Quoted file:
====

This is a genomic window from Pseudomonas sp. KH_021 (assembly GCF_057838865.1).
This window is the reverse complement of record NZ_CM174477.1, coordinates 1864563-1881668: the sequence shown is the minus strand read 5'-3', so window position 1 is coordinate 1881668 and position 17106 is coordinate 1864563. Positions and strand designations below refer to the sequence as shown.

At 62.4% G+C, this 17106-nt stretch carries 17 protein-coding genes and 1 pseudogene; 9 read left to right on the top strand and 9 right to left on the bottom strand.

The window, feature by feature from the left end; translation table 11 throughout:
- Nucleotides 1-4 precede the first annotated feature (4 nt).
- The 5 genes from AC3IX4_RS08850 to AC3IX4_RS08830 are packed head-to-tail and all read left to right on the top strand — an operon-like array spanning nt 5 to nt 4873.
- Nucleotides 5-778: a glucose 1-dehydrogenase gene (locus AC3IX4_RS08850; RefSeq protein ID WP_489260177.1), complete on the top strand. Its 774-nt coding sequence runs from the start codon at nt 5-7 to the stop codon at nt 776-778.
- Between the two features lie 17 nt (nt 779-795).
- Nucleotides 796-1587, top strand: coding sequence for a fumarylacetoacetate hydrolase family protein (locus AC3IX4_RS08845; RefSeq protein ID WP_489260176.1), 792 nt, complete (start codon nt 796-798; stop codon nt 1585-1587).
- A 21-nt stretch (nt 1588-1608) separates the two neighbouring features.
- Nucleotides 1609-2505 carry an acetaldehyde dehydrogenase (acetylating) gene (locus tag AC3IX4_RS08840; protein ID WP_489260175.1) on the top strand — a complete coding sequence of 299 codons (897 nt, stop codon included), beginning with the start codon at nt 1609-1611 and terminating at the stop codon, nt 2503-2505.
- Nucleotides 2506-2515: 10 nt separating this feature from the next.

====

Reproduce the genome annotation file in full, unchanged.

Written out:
This is a genomic window from Pseudomonas sp. KH_021 (assembly GCF_057838865.1).
This window is the reverse complement of record NZ_CM174477.1, coordinates 1864563-1881668: the sequence shown is the minus strand read 5'-3', so window position 1 is coordinate 1881668 and position 17106 is coordinate 1864563. Positions and strand designations below refer to the sequence as shown.

At 62.4% G+C, this 17106-nt stretch carries 17 protein-coding genes and 1 pseudogene; 9 read left to right on the top strand and 9 right to left on the bottom strand.

The window, feature by feature from the left end; translation table 11 throughout:
- Nucleotides 1-4 precede the first annotated feature (4 nt).
- The 5 genes from AC3IX4_RS08850 to AC3IX4_RS08830 are packed head-to-tail and all read left to right on the top strand — an operon-like array spanning nt 5 to nt 4873.
- Nucleotides 5-778: a glucose 1-dehydrogenase gene (locus AC3IX4_RS08850; RefSeq protein ID WP_489260177.1), complete on the top strand. Its 774-nt coding sequence runs from the start codon at nt 5-7 to the stop codon at nt 776-778.
- Between the two features lie 17 nt (nt 779-795).
- Nucleotides 796-1587, top strand: coding sequence for a fumarylacetoacetate hydrolase family protein (locus AC3IX4_RS08845; RefSeq protein ID WP_489260176.1), 792 nt, complete (start codon nt 796-798; stop codon nt 1585-1587).
- A 21-nt stretch (nt 1588-1608) separates the two neighbouring features.
- Nucleotides 1609-2505 carry an acetaldehyde dehydrogenase (acetylating) gene (locus tag AC3IX4_RS08840; protein ID WP_489260175.1) on the top strand — a complete coding sequence of 299 codons (897 nt, stop codon included), beginning with the start codon at nt 1609-1611 and terminating at the stop codon, nt 2503-2505.
- Nucleotides 2506-2515: 10 nt separating this feature from the next.